Hussman: Four Factors Pushing Us Toward a Double-Dip

In his latest weekly market commentary, top fund manager John Hussman says four factors are indicating that the U.S. is on the verge of a double-dip recession.

“In every instance we’ve observed these conditions, the U.S. economy has either already been in a recession, or has been within a few weeks of what turned out in hindsight to be the official beginning of a recession,” Hussman writes. “There have been no false signals.”

The four factors:

1: Widening credit spreads: Hussman says this is already occurring.

2: Moderate or flat yield curve: “Virtually any decline” in the 10-year Treasury yield  will make this occur, Hussman says.

3: Falling stock prices: This, of course, has occurred in recent weeks.

4: Moderating ISM and employment growth: The measures Hussman uses for employment growth are moderating;  the ISM growth is not.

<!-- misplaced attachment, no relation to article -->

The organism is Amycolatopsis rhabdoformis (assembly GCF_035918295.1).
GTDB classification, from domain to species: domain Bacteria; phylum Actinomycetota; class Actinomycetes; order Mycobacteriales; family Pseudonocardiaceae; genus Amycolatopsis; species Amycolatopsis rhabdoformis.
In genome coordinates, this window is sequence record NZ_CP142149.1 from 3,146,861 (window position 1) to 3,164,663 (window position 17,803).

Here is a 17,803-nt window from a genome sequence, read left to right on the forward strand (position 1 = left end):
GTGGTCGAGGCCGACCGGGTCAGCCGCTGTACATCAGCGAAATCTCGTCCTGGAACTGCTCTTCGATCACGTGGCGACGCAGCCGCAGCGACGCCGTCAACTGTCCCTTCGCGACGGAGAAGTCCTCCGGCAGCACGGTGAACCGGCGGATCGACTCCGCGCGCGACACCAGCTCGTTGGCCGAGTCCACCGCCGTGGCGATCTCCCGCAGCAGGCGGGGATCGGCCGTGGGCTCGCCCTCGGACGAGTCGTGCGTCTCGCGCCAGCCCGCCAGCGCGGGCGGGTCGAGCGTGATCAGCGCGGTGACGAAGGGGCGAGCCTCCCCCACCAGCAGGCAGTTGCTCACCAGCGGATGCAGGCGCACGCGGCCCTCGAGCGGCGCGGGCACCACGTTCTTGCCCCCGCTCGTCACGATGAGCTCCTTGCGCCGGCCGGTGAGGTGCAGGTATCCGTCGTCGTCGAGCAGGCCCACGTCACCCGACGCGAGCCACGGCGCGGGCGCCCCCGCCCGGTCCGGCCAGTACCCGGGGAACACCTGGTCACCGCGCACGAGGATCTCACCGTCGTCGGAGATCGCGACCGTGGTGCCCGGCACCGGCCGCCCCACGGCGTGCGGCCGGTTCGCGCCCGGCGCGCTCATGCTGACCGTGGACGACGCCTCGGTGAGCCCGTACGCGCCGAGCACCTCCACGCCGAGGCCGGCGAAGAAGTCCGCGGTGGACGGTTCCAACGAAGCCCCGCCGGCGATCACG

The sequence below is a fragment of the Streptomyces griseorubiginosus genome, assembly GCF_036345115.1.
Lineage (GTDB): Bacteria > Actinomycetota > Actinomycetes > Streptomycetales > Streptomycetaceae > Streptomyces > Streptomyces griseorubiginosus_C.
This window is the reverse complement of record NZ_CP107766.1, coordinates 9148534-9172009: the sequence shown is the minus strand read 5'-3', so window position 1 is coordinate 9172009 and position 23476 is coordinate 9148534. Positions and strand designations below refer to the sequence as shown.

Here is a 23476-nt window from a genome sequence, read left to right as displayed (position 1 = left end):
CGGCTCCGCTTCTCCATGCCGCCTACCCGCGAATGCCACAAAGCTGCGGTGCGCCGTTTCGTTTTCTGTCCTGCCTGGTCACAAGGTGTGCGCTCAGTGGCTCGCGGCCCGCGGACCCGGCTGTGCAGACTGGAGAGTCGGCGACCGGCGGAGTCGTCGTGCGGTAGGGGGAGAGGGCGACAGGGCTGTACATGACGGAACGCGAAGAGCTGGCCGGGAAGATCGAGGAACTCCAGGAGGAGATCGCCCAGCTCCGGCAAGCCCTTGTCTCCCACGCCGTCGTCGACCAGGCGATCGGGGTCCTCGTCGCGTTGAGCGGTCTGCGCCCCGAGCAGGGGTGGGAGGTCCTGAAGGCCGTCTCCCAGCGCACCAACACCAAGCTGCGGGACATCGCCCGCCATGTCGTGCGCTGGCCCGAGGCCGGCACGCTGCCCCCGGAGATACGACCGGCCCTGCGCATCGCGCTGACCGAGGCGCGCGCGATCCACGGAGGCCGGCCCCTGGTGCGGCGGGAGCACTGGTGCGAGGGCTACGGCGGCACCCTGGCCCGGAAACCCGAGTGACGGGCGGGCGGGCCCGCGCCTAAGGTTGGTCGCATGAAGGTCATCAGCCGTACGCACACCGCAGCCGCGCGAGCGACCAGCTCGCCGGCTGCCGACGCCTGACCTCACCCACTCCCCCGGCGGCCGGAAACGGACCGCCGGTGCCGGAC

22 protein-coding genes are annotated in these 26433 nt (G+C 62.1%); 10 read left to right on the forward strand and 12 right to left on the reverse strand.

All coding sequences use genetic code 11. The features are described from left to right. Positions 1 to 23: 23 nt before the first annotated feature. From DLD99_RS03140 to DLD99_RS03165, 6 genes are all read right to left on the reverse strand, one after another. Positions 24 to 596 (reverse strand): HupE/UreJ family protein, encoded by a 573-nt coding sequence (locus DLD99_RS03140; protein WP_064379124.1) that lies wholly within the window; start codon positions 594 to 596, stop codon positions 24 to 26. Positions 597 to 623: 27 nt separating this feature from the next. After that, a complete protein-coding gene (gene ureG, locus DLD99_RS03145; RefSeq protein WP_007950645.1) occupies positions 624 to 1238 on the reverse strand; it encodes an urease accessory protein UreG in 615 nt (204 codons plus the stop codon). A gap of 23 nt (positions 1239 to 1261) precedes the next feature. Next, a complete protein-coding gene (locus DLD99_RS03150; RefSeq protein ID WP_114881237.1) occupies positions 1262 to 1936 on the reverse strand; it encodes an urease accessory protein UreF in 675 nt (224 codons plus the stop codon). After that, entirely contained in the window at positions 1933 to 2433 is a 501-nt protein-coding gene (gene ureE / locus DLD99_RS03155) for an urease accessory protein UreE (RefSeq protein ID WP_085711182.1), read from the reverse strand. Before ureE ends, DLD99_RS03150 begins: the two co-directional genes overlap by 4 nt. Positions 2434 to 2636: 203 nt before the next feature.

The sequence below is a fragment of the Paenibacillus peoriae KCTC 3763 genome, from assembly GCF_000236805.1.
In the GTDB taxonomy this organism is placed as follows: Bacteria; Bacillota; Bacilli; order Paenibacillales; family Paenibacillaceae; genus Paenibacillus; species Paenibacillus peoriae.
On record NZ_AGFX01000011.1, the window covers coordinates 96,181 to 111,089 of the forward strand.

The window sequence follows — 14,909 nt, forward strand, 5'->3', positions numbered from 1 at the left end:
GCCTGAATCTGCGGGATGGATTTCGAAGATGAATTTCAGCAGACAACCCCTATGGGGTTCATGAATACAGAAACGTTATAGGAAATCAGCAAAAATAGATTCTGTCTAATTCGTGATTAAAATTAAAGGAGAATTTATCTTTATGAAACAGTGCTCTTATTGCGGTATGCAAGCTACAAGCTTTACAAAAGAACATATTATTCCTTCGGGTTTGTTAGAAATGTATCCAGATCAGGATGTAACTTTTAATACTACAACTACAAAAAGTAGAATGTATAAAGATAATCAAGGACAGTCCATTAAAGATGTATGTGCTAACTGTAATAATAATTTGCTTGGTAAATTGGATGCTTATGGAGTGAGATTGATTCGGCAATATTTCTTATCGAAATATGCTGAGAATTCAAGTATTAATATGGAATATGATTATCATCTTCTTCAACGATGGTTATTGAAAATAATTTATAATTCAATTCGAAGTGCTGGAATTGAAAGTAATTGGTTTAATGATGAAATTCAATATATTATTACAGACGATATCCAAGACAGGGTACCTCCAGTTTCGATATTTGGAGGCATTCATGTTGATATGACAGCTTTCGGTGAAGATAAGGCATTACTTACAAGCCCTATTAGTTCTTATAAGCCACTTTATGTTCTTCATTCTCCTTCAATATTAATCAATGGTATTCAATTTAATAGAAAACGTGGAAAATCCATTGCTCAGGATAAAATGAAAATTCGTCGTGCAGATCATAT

This is a very smart guy and I trust his opinion.  He has made a lot of money.  These 4 events are strong evidence of a new decline.  Not to worry though, we have another financial guy predicting the opposite:
 

Obama Tells G20 That Double Dip Recession Is Out of the Question

The economy faces a certain amount of risk of inflation or deflation, another term for recession. President Obama told the G20 in a letter today that as a matter of policy, double-dip recession is out of the question. It won't be tolerated, at least by the U.S. With the jobless rate stuck in the 10 percent range, and weekly jobless claims rising and consumer prices falling, the Obama administration is bound and determined to foster economic growth and job creation. The political consequences for failure would be high, indeed.

He said G20 leaders must "provide the policy support necessary" to maintain economic growth in the event that "confidence in the strength of our recoveries diminish." Obama said "we should be prepared to respond again as quickly and as forcefully as needed to avert a slowdown in economic activity."